Monday, March 14, 2011


The quickest method to raise a spirited conversation is to discuss religion and politics in a public forum.  I am never surprised or alarmed that a few feathers get ruffled when this happens.  I did not expect to post my last blog, The Problem with Lent, and emerge unscathed from a bit of static. I understand that writing about something that touches a sensitive bone with some is likely to receive a comment or two.  What it really brings to mind is something I learned long ago: We choose to be offended. 

Many years ago, I participated in a Forgiveness Seminar that taught several principles of forgiveness.  One of which included the choice to be offended.  I agreed with and understood all of the principles except I could not get past this one. I just didn't get how this was a choice.  You mean if someone gossips about me or someone accuses me of wrongdoing I choose whether or not that offends me?  You mean there is no entitlement to be offended?  Who says???  The very patient person working with me shared this: 

If the Holy Spirit is dwelling in us, it is very difficult for us to get offended.  She went on to share that if the fruits of the Holy Spirit are: love, joy, peace, forbearance, kindness, goodness, faithfulness, gentleness and self-control (Galations 5:22) then how can an offense resonate so that it is disruptive within us? 

In recent months I have needed to truly embrace the thought that I and only I have the choice in whether someone's actions or words will offend me.  It is one thing to make such a statement and quite another to truly know it.  If I have the Holy Spirit living in me then I know in the face of another's hurtful words and actions that I should be motivated first by love, find joy in all circumstances, have peace that surpasses all understanding, forbearance in tough circumstances, kindness despite how I have been treated, faithfulness in the Lord, gentleness with my words and self-control with my tongue. 

It is remarkably freeing to know that I hold the choice in how I handle hurtful circumstances.  There are a myriad of reasons people say what they say or do what they do.  I have found in recent months
the more I consider what those reasons may be or consider the source before I react, the easier it is to process things that would normally sting or do deeper damage.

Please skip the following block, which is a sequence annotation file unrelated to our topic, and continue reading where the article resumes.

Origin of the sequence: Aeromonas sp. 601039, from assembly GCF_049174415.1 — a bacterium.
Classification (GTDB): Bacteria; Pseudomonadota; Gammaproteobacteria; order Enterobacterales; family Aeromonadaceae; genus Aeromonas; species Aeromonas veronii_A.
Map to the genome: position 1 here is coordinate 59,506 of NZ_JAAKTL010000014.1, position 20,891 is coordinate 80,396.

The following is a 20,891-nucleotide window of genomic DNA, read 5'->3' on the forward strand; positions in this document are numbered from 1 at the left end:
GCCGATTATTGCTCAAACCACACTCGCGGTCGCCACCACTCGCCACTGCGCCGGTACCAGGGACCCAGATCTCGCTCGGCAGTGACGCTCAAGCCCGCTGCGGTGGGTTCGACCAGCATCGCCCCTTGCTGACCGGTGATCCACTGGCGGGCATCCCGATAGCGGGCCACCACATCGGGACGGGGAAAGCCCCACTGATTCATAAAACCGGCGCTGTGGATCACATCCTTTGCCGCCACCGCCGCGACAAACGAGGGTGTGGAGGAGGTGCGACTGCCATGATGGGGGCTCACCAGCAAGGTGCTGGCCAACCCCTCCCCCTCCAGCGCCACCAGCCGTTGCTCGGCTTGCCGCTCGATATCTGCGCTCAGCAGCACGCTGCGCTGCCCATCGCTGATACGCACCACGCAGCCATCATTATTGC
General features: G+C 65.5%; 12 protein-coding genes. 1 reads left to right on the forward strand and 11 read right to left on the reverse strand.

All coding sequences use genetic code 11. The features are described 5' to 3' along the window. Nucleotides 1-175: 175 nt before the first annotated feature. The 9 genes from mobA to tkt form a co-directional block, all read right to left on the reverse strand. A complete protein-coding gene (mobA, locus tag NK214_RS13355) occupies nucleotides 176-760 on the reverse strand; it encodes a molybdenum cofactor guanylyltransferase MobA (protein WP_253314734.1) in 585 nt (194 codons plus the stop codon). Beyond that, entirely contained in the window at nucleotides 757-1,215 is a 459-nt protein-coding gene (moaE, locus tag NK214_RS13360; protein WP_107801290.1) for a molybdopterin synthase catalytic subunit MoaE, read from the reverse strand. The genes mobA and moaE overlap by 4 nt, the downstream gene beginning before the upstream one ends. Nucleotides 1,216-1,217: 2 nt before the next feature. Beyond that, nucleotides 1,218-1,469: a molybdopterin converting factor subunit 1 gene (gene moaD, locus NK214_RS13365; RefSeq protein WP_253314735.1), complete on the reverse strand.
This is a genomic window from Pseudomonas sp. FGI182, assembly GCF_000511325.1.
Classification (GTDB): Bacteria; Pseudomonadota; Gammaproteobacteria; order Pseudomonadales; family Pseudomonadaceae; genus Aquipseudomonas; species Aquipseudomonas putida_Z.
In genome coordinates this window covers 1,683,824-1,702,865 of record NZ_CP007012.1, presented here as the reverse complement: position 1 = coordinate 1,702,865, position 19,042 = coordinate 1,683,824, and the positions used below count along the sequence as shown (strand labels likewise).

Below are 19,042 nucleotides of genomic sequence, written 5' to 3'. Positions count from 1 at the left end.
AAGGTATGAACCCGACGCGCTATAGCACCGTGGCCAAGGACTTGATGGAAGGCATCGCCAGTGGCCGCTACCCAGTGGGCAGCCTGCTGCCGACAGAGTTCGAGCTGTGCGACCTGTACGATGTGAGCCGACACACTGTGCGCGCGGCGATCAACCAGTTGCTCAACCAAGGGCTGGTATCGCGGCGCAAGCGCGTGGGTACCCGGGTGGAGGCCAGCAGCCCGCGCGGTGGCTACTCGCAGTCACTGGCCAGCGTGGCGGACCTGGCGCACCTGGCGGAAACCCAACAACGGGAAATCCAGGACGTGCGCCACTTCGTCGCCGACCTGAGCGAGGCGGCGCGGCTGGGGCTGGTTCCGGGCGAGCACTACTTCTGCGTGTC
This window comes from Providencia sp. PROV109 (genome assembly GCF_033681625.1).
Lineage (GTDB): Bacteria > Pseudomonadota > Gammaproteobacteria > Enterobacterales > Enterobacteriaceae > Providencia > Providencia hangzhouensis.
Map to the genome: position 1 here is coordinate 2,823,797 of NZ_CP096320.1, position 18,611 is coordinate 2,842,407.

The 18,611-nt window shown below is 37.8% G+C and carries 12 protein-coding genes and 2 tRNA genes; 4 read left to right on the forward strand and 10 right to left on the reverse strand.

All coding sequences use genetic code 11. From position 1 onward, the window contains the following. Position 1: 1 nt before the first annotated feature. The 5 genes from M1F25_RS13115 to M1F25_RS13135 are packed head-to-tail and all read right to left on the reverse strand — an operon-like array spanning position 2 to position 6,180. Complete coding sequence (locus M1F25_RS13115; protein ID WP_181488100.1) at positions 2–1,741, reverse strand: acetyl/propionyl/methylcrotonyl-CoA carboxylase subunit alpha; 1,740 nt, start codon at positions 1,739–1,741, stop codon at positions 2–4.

I'll be honest, living this principle does not mean I get the free pass to avoid having hurt feelings at all times.  After all, I wouldn't be human if some things didn't bother me.  But it is amazing how much less bothers me when I ditch the sense of entitlement to be wounded. When I choose to look at the situation from a different perspective it gives me the time I need to avoid a knee-jerk reaction and ask God to help me in the moment.

The more I put this principle into practice, I think about the time Jesus spent on earth.  I consider how many times he had to endure accusations, insults and coarse words.  I wonder how much of his ministry could have been wasted had he frequently retreated to his corner in order to lick his wounds.  How often he would have sparked unnecessary confrontations because of a fiery temper and sharp tongue when his accusers took aim at him? 

The infractions against Jesus were monumental.  The manner in which he was treated reprehensible.  He was ridiculed, chased and persecuted and he wasted none of his precious time here on earth making sure all the wrongs against him were defended and continued his ministry work in spite of how badly he must have hurt.  Instead he asked his Father to forgive those who did not understand what they were doing.  And if I have the choice between spending time focused on wrongs (or perceived wrongs) that have been committed against me and asking God to help me and those who hurt me -I don't want to waste my precious time here on earth either.

Great peace have they which love thy law: and nothing shall offend them. -Psalm 119:165


  1. Carie,

    Great post! Amazing how much difference that little seminar on Forgiveness has done in so many lives.


  2. Thanks, David. Little seminar, BIG impact.